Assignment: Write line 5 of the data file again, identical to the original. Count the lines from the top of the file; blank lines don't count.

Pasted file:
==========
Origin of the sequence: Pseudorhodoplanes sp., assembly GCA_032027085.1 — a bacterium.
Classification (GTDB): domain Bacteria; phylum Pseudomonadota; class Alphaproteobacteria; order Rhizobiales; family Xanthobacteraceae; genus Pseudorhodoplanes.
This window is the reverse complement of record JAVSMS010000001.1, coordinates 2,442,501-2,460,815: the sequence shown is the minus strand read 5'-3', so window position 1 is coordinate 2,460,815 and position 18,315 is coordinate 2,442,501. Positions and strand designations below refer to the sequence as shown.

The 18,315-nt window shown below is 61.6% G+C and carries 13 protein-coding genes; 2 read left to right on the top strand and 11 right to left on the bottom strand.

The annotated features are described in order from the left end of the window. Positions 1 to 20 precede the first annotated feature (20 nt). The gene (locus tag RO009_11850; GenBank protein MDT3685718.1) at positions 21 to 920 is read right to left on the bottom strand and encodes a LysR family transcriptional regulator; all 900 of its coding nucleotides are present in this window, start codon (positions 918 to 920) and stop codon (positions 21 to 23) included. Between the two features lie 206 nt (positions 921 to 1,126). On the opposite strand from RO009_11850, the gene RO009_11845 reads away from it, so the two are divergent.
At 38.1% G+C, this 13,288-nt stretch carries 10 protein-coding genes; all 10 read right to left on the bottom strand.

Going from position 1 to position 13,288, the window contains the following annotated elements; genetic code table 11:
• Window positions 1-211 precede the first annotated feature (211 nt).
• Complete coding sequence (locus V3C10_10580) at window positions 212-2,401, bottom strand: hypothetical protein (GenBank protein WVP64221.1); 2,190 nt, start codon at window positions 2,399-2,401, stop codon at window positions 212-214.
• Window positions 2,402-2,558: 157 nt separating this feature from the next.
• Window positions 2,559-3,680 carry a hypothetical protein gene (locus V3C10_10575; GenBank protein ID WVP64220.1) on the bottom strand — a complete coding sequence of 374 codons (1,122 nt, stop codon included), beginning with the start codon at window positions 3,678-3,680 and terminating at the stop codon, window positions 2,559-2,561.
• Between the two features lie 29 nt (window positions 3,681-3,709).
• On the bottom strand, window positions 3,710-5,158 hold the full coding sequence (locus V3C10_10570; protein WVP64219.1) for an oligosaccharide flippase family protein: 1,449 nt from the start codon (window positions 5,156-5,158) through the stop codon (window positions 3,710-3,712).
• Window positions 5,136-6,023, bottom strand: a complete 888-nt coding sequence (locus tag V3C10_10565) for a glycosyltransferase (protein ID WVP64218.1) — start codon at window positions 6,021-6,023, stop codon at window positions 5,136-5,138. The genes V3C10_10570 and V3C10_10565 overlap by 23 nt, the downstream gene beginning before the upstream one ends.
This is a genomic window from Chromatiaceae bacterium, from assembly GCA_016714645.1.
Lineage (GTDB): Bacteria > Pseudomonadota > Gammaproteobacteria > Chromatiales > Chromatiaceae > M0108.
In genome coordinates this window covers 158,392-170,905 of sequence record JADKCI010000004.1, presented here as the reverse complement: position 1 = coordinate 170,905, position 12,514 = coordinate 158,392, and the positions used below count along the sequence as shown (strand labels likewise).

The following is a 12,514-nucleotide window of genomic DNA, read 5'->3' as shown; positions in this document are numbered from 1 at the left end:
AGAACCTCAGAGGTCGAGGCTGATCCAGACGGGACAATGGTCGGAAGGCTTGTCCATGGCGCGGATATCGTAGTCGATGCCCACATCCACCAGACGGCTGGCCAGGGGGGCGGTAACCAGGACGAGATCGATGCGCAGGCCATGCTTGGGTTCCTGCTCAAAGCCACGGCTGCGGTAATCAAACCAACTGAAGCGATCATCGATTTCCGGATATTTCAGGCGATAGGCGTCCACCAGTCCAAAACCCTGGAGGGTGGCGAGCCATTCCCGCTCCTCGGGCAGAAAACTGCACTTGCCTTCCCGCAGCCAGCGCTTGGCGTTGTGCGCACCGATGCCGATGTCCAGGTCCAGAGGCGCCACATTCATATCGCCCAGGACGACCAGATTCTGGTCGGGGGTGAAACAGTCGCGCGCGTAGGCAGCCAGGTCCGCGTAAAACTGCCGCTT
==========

The annotated features are described in order from the left end of the window. Positions 1 to 20 precede the first annotated feature (20 nt). The gene (locus tag RO009_11850; GenBank protein MDT3685718.1) at positions 21 to 920 is read right to left on the bottom strand and encodes a LysR family transcriptional regulator; all 900 of its coding nucleotides are present in this window, start codon (positions 918 to 920) and stop codon (positions 21 to 23) included. Between the two features lie 206 nt (positions 921 to 1,126). On the opposite strand from RO009_11850, the gene RO009_11845 reads away from it, so the two are divergent.